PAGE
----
HARRISBURG — The impeachment of the Philadelphia district attorney dominated the last scheduled voting day of the Pennsylvania House, but the legislature’s last vote before the recess, thrown in the shadow of such a momentous move, reflected the split between the ruling parties of the lower house just as before the next legislative period.
In the closing hour of the Nov. 16 session, Democrats and Republicans squabbled over two proposed rule changes specific to the House of Representatives.
One attempted to end members’ use of taxpayer-funded vehicles. The other sought to end the use of proxy voting and remote attendance at meetings and committee meetings.
All Republicans present and all but one Democrat in attendance voted 191 to 1 to change vehicle use and reimbursement. Nine members from both sides were on furlough and one seat is vacant following the death in October of Rep. Tony DeLuca, D-Allegheny.
This type of agreement was not in play for the second proposal. Voting on the party line carried out with a count of 109-83.
The votes on both came after an already lengthy and charged debate that ended with Larry Krasner being impeached for a similar number of votes.
Rules are adopted at the beginning of each biennial House Session and expire at the end of the session. Since members of the House of Representatives stand for election every two years, this format allows for input from new members. The current session ends on Wednesday 30 November.
Late changes could theoretically be undone in the following session, but the following session unfolds like no other.
The Democrats won the majority in the midterms. But they have three vacancies: Deluca, Rep. Austin Davis, who won the lieutenant governor’s election, and Rep. Summer Lee, who was elected to the US Congress.
In the best-case scenario for House Democrats, they could be stuck with Republicans at 101-101 on Jan. 3, given the timing and circumstances.
More likely, the split that day will favor Republicans, 101-100, with Lee being sworn into Congress at the same hour and Davis eligible to remain in the House until he becomes Lieutenant Governor on January 17.
That not only gives Republicans a majority position to choose the next House Speaker, whose role includes setting the dates of special elections needed to fill the three vacancies, but also to vote to pass new rules and for others Initiatives such as an upcoming five-pack of constitutional amendments.
The proposed amendments affect abortion rights, voter identification, regulatory oversight, electoral scrutiny and make the office of lieutenant governor an appointed position. If passed in January – the package went through the House and Senate last summer and cannot be rejected by the governor – voters can expect to have a say in the May primary.
Republicans should fall into the minority position sometime in 2023, and the new rules could be changed with Democrats in the majority, but perhaps only after the GOP achieves legislative victories, which would be unlikely if all seats were filled.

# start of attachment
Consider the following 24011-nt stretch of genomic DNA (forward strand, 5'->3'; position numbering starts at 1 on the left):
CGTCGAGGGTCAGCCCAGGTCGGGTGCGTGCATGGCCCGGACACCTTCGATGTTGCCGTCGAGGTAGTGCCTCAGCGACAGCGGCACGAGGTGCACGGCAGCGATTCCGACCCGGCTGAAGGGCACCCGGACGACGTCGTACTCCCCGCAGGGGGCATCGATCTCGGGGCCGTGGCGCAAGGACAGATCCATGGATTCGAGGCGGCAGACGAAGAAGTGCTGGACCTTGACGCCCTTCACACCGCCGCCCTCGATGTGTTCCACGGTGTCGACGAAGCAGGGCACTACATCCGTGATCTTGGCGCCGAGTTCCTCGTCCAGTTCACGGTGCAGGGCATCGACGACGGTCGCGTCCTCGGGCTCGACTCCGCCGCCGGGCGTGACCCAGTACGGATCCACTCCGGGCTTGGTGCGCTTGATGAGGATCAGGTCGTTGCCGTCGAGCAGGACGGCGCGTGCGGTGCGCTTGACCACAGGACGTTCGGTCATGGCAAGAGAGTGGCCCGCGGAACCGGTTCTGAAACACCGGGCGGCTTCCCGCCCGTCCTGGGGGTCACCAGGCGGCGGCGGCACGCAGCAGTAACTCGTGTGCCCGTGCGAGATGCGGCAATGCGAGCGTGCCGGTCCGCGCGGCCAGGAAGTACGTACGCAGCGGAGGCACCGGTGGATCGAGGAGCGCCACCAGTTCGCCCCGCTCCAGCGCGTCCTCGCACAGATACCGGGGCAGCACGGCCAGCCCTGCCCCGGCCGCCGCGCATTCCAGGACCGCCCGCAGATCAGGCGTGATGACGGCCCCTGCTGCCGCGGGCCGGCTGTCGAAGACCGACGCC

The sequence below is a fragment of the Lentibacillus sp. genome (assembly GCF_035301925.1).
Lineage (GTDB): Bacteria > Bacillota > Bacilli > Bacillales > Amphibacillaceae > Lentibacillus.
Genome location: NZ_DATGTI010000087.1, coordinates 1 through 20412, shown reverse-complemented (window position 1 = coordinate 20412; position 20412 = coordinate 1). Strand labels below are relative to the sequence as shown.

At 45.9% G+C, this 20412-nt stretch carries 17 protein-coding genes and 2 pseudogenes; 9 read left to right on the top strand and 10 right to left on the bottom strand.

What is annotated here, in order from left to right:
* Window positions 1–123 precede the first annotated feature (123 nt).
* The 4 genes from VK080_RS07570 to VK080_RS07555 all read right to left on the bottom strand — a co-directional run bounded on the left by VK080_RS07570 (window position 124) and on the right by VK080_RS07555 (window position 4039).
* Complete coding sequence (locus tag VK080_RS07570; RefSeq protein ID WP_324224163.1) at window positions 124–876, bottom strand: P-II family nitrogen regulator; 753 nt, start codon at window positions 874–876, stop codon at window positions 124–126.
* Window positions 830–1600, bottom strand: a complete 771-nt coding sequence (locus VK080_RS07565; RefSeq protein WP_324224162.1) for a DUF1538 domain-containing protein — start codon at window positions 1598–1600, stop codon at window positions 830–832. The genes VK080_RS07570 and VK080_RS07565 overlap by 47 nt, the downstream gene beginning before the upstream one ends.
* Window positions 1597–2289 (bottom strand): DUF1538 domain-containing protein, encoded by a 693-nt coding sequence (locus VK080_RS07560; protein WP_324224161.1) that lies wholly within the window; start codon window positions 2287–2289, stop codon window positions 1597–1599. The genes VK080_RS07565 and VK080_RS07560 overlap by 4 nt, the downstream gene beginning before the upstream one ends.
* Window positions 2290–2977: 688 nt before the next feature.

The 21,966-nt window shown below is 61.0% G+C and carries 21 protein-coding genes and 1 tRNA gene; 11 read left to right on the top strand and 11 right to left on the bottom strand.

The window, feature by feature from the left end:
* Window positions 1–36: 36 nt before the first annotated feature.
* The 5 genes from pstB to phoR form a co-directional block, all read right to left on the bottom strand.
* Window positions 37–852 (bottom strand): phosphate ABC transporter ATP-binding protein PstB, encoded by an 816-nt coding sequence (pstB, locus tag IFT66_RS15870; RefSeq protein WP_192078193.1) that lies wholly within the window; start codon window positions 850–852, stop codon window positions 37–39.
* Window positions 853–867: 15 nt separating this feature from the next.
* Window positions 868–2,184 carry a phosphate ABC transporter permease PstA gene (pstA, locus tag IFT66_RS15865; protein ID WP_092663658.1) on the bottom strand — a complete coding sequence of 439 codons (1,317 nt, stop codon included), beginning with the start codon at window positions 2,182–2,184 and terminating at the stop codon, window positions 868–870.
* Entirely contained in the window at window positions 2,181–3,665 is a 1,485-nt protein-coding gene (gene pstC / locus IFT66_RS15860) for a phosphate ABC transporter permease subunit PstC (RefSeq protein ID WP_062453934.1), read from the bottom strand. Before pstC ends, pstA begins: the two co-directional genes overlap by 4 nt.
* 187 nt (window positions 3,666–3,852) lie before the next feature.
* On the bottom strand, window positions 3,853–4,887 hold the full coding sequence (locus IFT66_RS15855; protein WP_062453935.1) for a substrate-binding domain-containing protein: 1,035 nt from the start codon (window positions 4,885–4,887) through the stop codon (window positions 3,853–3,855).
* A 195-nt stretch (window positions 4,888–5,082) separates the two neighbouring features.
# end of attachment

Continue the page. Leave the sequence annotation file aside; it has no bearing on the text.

The loss of proxy voting and remote participation could affect majority voting at any time, regardless of which party has majority control because the margin is so small.
R-Centre/Mifflin MP Kerry Benninghoff, who did not seek re-election as his party’s group leader next year, offered the two proposals in a single resolution. The resolution was reportedly proposed about an hour before the vote.
After debate and a motion by Democratic Minority Leader Joanna McClinton, they were split for split votes with some Republican opposition.
Benninghoff argued that the rule should always be temporary and that as people are encouraged to return to work with the COVID-19 pandemic entering its third year, the same should apply to members of the House of Representatives.
“This chamber lasted and functioned for hundreds of years before there was anything like remote voting. It wasn’t made for someone running for two offices,” Benninghoff said, his remarks aimed at Lee and Davis. “It was meant in case someone was ill.”
Democrats saw the proposal as something else — a measure to rig control and create a straw man argument by marrying the voting rule to that of the vehicle rule.
McClinton and Democratic Rep. Matt Bradford, party chair of the Appropriations Committee, argued that doing away with remote participation and proxy voting forces members to risk their own health and that of others to turn up to vote in person, even if they are ill feel.
“We are undermining our members’ ability to represent their constituents when we don’t have proxy voting, when we don’t have the ability to vote remotely, especially as we’re still in a global pandemic,” McClinton said.
Her remarks came after learning that at least two members of the House of Representatives had tested positive for COVID-19, the results of which were shared with members during the debate.
Bradford described the move as strategic and insignificant.
“There is no other reason to do this,” Bradford said. “It’s so cynical, it’s so obvious, it’s so clear that those who would never give up power are struggling mightily with the new reality.”